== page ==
Natalizumab is a highly effective therapy for RMS6 but increased exposure has been associated with an increased risk of PML, which is a potentially life-threatening central-nervous-system infection of oligodendrocytes by the JC polyoma virus.7 Despite an increased risk of PML in patients with known risk factors such as prior use of immunosuppressive agents and natalizumab treatment duration of more than 2 years, no clear guidelines have yet been drawn, and clinical vigilance remains the primary tool for early PML diagnosis. There is an ongoing debate about how to appropriately stratify PML risk in natalizumab-treated patients.5 8 It was recently reported that anti-JCV antibodies were detected in 100% of PML patients from whom pre-PML serum samples were available up to 187 months prior to clinical diagnosis,5 and as such, anti-JCV antibody serostatus is being investigated as potential additional factor to stratify PML risk.
Since the initial clinical manifestations of PML can be subtle (including isolated mild cognitive changes), it is not surprising that the time between the onset of symptoms and PML diagnosis can vary considerably, from a few days to several months.7 The management of natalizumab-associated PML is also a matter of debate. A prompt wash-out of serum natalizumab, either by PLEX or by immunoadsorption, in order to hasten the restoration of CNS immune surveillance, combined with steroid therapy to prevent IRIS development, is common practice for PML treatment. Recently, it has been reported in a group of 35 natalizumab-treated PML cases that enhanced clinical vigilance, including early recognition of symptoms, diagnosis and aggressive management of PML and IRIS are associated with an improved survival rate and clinical outcomes.9 However, the precise approach should be optimised for each patient with attention to MRI characteristics of PML (including early signs of IRIS) and of the natalizumab serum concentration at the time of PML diagnosis.
In our department, we perform 6-monthly brain MRI scans for all RMS patients treated with natalizumab. In the case of the patient reported here, the MRI features were somewhat unusual. In particular, the punctuate pattern is atypical and might be due to tiny multifocal foci of JC virus proliferation that later coalesce to give rise to the classical appearance of a widespread white-matter disorder and symptoms. Whereas the Gd enhancement is rare in HIV-related PML, it is commonly observed in the context of natalizumab therapy. Gd enhancement of the PML lesions may reflect a breakdown of the blood–brain barrier due to early IRIS10 associated with the rapid decline of natalizumab serum concentration, which was already undetectable here when the first lesions were observed. Finally, the rapid deterioration of the PML lesion load observed within 3 weeks after the first MRI signs is a strong argument to plead for a rapid CSF screening for JC virus DNA in the context of any new unusual brain lesion in MS patients treated with natalizumab.8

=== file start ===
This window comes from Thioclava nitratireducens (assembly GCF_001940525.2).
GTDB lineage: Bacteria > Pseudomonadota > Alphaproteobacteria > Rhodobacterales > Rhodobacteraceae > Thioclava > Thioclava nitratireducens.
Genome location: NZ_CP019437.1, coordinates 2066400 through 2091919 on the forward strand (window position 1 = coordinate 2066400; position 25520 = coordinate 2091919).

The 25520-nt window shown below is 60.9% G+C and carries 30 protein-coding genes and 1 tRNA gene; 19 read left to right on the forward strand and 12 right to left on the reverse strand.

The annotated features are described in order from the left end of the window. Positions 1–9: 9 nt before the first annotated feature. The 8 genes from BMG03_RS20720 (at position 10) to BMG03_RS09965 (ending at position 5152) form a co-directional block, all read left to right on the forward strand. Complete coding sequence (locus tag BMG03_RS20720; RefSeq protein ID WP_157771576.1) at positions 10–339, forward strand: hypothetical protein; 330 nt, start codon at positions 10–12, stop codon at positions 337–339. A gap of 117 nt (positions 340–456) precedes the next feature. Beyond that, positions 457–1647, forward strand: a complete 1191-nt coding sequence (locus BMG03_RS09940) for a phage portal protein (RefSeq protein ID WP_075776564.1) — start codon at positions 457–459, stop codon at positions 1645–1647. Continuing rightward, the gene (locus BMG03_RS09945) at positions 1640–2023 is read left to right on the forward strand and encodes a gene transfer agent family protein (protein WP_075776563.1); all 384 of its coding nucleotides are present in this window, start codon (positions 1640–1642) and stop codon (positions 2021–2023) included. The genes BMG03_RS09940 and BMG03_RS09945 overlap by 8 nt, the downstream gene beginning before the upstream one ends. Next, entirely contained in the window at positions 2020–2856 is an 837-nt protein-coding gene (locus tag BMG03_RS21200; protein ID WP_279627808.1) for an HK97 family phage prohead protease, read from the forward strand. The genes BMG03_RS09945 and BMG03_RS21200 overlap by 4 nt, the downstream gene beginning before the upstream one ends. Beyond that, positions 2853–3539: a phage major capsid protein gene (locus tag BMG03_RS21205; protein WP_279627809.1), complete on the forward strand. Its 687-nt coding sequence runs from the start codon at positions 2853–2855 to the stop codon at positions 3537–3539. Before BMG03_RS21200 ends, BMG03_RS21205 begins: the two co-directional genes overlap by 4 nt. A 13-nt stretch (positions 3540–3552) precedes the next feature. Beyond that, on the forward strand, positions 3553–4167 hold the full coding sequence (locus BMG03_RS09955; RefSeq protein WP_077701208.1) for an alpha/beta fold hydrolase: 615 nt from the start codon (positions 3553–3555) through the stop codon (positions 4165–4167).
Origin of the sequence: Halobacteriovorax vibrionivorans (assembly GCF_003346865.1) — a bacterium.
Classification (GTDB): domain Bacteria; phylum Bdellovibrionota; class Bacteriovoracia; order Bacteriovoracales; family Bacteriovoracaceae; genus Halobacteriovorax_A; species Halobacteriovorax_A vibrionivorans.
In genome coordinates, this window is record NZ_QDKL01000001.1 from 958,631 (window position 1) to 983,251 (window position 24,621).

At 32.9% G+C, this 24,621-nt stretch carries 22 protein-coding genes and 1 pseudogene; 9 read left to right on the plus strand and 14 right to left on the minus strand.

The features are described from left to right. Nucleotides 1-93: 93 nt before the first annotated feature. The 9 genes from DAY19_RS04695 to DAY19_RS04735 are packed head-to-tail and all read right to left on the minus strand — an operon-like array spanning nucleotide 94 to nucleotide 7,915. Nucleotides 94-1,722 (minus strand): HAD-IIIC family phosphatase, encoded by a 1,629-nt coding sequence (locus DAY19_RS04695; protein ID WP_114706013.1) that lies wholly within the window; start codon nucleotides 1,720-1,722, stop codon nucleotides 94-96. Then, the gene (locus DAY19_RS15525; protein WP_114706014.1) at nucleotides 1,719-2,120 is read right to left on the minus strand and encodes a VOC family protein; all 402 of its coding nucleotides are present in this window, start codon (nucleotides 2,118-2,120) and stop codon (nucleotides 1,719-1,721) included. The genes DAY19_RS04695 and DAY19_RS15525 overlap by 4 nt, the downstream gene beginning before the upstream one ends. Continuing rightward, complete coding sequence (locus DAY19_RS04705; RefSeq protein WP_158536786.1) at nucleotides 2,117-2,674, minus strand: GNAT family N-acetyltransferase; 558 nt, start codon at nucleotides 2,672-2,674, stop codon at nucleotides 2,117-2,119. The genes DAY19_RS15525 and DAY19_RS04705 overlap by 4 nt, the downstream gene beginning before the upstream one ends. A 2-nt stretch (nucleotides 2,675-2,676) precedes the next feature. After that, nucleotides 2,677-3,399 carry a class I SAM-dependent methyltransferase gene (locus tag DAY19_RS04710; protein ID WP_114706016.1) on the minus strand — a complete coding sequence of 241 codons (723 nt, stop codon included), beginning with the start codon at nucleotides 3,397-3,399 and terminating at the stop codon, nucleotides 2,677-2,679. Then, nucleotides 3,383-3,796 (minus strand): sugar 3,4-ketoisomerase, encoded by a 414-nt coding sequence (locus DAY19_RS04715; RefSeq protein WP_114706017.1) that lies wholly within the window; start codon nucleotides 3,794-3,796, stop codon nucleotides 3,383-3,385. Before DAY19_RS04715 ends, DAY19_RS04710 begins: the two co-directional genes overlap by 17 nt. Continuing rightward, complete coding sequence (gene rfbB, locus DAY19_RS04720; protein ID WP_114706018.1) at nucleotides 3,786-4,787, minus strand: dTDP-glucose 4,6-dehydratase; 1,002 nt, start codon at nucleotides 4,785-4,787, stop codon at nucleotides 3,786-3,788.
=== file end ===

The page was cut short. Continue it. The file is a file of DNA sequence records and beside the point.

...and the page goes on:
This case emphasises that JC virus CNS infection can be detected at a preclinical stage, even in the posterior fossa where small lesions often cause serious disability. The uncoupling between a large PML lesion in a highly functional location, and the absence of clinical expression, is of great interest. In this case, an aggressive corticosteroid regimen initiated during PLEX was associated with a stable clinical course of PML, a favourable evolution of MRI manifestations and clearance of JC virus from CSF. Although the benefits of steroids in natalizumab-associated PML-IRIS have never been and will never be addressed in a randomised clinical trial, at least one study has suggested a clinical benefit in PML-IRIS with HIV infection.11 Since the theoretical risk of increasing the JC virus load during steroid therapy is considered low with regard to the likelihood of developing detrimental IRIS, many experts have advocated high-dose steroid treatment use in the context of natalizumab-associated PML.7 12 13
One prior reported case suggests that asymptomatic MRI changes can be captured several months prior to initial manifestation of PML symptoms.14 The story of the present case suggests that the screening for preclinical signs of PML might be achieved through periodic T2/FLAIR brain MRI scans in patients with known PML risk factors such as prior immunosuppressant exposure, natalizumab treatment duration over 2 years and JC virus seropositivity. However, the required frequency, cost–benefit trade-off and efficacy of such a monitoring remain to be investigated before we firmly consider that it may increase the proportion of early detection of PML in such patients, and improve their chance of avoiding or minimising permanent neurological injury.
Competing interests None.
Patient consent Obtained.
Ethics approval Ethics approval was provided by the ethical committee of the CHU of Liège, Belgium.
Provenance and peer review Not commissioned; externally peer reviewed.